Along that same note, you have to realize that you won't be making a profit within the first year of your business. At least that's true for most of us! I guess that's common for any business, though. My advice: Do the free photo shoots. I did my first wedding for free (I was the 2nd photographer, but not working for the main photographer) because I just wanted to have the opportunity to shoot a wedding and have some pictures to show that I can do weddings. People need proof that you're capable of doing a wedding before they hire you. I had quite a few wedding inquiries after I posted the pictures from that first wedding. So yes, you might not be making any money for your first few shoots, heck you might even be losing money, but in the end you'll more than make up for it because people will see what you're capable of and start booking you and before you know it you'll have more bookings than you know what to do with! (I'm definitely not at that point yet but I'm striving for it!)

It's important to have good equipment, it doesn't have to be the best, just something that will produce good quality images. And then you go from there. I started out with my Canon EOS Rebel XSi with 2 kit lenses and the next week I already bought a new lens (off Craigslist) because I knew the type of pictures and style that I wanted to achieve couldn't be done with the lenses that came with my kit. But you can rent lenses, too, which lets you play with them before you invest in them, and they're pretty cheap to rent.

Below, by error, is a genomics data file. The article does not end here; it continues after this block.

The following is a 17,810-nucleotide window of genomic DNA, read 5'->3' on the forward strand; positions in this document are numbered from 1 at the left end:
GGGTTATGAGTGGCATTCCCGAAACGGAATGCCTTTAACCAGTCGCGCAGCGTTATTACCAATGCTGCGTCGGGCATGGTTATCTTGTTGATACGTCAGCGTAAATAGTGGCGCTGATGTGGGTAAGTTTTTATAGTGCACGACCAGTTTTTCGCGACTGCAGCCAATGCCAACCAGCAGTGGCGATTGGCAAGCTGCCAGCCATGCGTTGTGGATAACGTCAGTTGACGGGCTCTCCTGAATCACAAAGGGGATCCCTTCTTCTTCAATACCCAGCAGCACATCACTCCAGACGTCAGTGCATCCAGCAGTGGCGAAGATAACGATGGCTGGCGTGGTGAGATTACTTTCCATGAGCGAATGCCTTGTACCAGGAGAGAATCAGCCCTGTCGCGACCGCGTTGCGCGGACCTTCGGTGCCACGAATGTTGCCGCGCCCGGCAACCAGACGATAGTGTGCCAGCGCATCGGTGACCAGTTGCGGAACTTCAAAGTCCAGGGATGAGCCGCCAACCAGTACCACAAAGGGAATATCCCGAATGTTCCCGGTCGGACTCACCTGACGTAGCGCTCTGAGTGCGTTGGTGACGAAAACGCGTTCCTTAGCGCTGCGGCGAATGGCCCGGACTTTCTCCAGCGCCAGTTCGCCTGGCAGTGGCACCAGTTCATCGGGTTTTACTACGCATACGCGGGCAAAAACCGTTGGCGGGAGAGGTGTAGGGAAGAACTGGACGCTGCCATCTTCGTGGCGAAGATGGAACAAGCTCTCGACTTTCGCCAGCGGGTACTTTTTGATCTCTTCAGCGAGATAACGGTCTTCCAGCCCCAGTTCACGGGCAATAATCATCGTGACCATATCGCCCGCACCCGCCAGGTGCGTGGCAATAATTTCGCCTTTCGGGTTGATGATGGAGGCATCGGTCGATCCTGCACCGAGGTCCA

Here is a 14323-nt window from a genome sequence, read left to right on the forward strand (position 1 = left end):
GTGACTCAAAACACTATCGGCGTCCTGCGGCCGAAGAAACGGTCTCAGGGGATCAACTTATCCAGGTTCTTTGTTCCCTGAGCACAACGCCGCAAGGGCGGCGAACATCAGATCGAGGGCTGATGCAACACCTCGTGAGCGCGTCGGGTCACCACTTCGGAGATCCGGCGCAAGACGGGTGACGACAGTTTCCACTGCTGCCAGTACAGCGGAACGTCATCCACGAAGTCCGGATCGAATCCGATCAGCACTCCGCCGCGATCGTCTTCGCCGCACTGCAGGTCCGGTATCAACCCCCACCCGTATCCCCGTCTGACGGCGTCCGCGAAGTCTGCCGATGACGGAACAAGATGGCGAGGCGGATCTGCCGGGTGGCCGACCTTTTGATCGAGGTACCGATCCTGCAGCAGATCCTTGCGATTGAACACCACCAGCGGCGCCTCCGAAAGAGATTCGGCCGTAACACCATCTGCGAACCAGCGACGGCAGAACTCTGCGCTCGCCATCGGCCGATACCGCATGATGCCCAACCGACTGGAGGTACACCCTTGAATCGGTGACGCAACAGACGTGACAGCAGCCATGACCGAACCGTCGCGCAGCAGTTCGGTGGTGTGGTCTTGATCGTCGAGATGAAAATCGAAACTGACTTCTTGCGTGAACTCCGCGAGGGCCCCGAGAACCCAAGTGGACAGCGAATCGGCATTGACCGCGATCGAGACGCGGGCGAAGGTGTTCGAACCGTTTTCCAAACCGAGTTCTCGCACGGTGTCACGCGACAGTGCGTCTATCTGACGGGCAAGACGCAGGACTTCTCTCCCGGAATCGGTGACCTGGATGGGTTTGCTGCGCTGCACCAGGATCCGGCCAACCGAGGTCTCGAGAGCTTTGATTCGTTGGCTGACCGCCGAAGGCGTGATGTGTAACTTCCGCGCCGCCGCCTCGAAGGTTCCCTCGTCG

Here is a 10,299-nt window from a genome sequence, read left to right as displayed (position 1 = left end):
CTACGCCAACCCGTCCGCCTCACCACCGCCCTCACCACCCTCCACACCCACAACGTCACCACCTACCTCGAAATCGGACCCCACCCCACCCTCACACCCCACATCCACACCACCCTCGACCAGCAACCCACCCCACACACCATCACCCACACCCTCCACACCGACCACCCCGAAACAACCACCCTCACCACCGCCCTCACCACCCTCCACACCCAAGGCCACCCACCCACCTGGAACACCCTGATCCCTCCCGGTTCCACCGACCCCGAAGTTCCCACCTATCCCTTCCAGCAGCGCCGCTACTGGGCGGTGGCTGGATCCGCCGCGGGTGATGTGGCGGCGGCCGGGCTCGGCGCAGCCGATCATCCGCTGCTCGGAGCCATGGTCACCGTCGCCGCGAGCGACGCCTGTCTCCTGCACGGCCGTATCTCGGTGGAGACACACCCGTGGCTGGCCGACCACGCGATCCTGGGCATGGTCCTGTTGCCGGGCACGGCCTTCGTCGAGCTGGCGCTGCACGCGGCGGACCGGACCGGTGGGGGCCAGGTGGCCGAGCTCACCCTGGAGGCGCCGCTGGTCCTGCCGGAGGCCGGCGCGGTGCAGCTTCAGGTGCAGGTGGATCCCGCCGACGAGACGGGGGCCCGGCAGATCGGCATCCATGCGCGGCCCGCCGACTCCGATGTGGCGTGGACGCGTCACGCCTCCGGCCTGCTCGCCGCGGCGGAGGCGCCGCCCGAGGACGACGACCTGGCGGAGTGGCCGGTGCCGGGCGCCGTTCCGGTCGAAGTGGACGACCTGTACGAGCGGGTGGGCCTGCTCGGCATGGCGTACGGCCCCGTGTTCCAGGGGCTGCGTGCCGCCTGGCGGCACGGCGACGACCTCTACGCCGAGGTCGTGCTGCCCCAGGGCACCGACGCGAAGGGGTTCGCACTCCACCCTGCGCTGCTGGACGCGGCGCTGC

Also, read read READ!!! I can't stress this enough! I spent hours and hours and HOURS, reading different forums and articles and so many blogs! I still do, actually! There is so much invaluable information out there and there really are a lot of photographers that love to help out other photographers with their FAQ posts (which is why I plan to do them myself! Give back to the community, kind of thing.) One of the forums I frequently visit and write on is OpenSourcePhoto. There are so many helpful photographers on there (and some who need to have an attitude check), and SO MANY topics that it's quite overwhelming! I look at magazines and other photographers blogs to get posing ideas and I have a scrapbook type of thing where I cut out and glue in any poses that inspire me and I want to remember to use one day. I also save pictures I find online into a folder and look through them before shoots sometimes.

Basically, it takes time to flourish in this industry, as I'm learning all the time. But if you have the heart and passion for it, you'll get to where you want to be eventually! There are still so many things that I don't understand or am still learning about. Keep taking pictures. Keep loving it. And keep being inspired! But most importantly, do it for you. Do it because you love the art. Don't let someone take away your passion. I had that happen to me at the beginning of my journey when I had some people (other photographers online) to critique some of my photos and I started doubting my abilities and stuff because they pointed out some technical faux-pas's with my photos. But then I realized I don't care what other people think about my pictures. I don't follow all the rules. I don't care if I don't follow all the rules. I take pictures as I see them unfold in my mind and in my viewfinder. And people are obviously liking what they see since I'm still getting bookings. Even if I never made any bookings I still wouldn't change the way I take pictures. It's my style and my interpretation of the world and my surroundings, and no one can tell me that my interpretation of something is wrong.

That got really long, but I hope it made sense! Feel free to email me with any more questions you might have! vanessa@vanessavoth.com